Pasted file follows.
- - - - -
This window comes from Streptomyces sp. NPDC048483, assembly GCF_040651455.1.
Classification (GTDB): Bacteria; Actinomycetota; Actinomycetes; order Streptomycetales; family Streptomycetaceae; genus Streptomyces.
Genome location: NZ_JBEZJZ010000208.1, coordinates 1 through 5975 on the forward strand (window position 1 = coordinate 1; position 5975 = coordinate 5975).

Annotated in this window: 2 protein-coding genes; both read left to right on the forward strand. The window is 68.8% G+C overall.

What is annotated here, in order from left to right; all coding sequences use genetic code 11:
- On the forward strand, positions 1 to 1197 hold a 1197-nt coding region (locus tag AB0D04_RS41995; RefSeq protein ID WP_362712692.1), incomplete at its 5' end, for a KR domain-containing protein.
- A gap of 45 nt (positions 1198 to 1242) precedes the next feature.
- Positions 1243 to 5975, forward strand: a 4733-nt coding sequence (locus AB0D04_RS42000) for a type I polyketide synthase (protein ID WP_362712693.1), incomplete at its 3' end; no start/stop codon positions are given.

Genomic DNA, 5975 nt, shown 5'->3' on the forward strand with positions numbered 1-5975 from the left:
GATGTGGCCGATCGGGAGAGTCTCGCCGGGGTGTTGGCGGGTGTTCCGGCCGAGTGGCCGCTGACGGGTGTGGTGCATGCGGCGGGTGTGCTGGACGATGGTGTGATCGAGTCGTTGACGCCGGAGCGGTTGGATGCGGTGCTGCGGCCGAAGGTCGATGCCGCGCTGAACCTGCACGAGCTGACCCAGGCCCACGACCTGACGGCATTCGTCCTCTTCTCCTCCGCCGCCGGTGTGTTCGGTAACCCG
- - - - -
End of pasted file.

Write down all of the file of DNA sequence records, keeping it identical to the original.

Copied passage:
This window comes from Streptomyces sp. NPDC048483, assembly GCF_040651455.1.
Classification (GTDB): Bacteria; Actinomycetota; Actinomycetes; order Streptomycetales; family Streptomycetaceae; genus Streptomyces.
Genome location: NZ_JBEZJZ010000208.1, coordinates 1 through 5975 on the forward strand (window position 1 = coordinate 1; position 5975 = coordinate 5975).

Annotated in this window: 2 protein-coding genes; both read left to right on the forward strand. The window is 68.8% G+C overall.

What is annotated here, in order from left to right; all coding sequences use genetic code 11:
- On the forward strand, positions 1 to 1197 hold a 1197-nt coding region (locus tag AB0D04_RS41995; RefSeq protein ID WP_362712692.1), incomplete at its 5' end, for a KR domain-containing protein.
- A gap of 45 nt (positions 1198 to 1242) precedes the next feature.
- Positions 1243 to 5975, forward strand: a 4733-nt coding sequence (locus AB0D04_RS42000) for a type I polyketide synthase (protein ID WP_362712693.1), incomplete at its 3' end; no start/stop codon positions are given.

Genomic DNA, 5975 nt, shown 5'->3' on the forward strand with positions numbered 1-5975 from the left:
GATGTGGCCGATCGGGAGAGTCTCGCCGGGGTGTTGGCGGGTGTTCCGGCCGAGTGGCCGCTGACGGGTGTGGTGCATGCGGCGGGTGTGCTGGACGATGGTGTGATCGAGTCGTTGACGCCGGAGCGGTTGGATGCGGTGCTGCGGCCGAAGGTCGATGCCGCGCTGAACCTGCACGAGCTGACCCAGGCCCACGACCTGACGGCATTCGTCCTCTTCTCCTCCGCCGCCGGTGTGTTCGGTAACCCG